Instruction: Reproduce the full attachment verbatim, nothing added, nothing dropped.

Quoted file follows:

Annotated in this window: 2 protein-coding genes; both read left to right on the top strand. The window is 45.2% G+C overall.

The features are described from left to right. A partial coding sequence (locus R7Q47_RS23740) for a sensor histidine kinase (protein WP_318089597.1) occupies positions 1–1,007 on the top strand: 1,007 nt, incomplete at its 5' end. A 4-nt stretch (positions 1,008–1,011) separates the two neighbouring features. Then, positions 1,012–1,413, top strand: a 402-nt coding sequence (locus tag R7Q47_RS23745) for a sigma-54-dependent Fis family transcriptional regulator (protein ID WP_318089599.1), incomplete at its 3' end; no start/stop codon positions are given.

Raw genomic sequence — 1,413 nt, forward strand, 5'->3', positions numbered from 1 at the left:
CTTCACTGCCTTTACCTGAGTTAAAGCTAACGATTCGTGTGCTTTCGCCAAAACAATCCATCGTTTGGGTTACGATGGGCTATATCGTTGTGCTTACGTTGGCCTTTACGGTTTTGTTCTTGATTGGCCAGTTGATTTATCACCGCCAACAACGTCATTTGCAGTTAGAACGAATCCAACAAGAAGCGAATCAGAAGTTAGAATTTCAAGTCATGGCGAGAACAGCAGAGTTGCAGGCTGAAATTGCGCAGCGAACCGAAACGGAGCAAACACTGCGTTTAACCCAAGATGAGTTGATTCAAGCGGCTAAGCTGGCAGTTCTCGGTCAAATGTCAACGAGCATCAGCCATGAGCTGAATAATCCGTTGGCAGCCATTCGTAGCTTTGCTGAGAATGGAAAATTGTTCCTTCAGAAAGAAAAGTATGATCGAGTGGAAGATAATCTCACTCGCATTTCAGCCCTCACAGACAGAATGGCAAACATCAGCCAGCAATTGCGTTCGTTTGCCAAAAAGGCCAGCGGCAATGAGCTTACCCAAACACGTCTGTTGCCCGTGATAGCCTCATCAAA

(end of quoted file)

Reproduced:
Annotated in this window: 2 protein-coding genes; both read left to right on the top strand. The window is 45.2% G+C overall.

The features are described from left to right. A partial coding sequence (locus R7Q47_RS23740) for a sensor histidine kinase (protein WP_318089597.1) occupies positions 1–1,007 on the top strand: 1,007 nt, incomplete at its 5' end. A 4-nt stretch (positions 1,008–1,011) separates the two neighbouring features. Then, positions 1,012–1,413, top strand: a 402-nt coding sequence (locus tag R7Q47_RS23745) for a sigma-54-dependent Fis family transcriptional regulator (protein ID WP_318089599.1), incomplete at its 3' end; no start/stop codon positions are given.

Raw genomic sequence — 1,413 nt, forward strand, 5'->3', positions numbered from 1 at the left:
CTTCACTGCCTTTACCTGAGTTAAAGCTAACGATTCGTGTGCTTTCGCCAAAACAATCCATCGTTTGGGTTACGATGGGCTATATCGTTGTGCTTACGTTGGCCTTTACGGTTTTGTTCTTGATTGGCCAGTTGATTTATCACCGCCAACAACGTCATTTGCAGTTAGAACGAATCCAACAAGAAGCGAATCAGAAGTTAGAATTTCAAGTCATGGCGAGAACAGCAGAGTTGCAGGCTGAAATTGCGCAGCGAACCGAAACGGAGCAAACACTGCGTTTAACCCAAGATGAGTTGATTCAAGCGGCTAAGCTGGCAGTTCTCGGTCAAATGTCAACGAGCATCAGCCATGAGCTGAATAATCCGTTGGCAGCCATTCGTAGCTTTGCTGAGAATGGAAAATTGTTCCTTCAGAAAGAAAAGTATGATCGAGTGGAAGATAATCTCACTCGCATTTCAGCCCTCACAGACAGAATGGCAAACATCAGCCAGCAATTGCGTTCGTTTGCCAAAAAGGCCAGCGGCAATGAGCTTACCCAAACACGTCTGTTGCCCGTGATAGCCTCATCAAA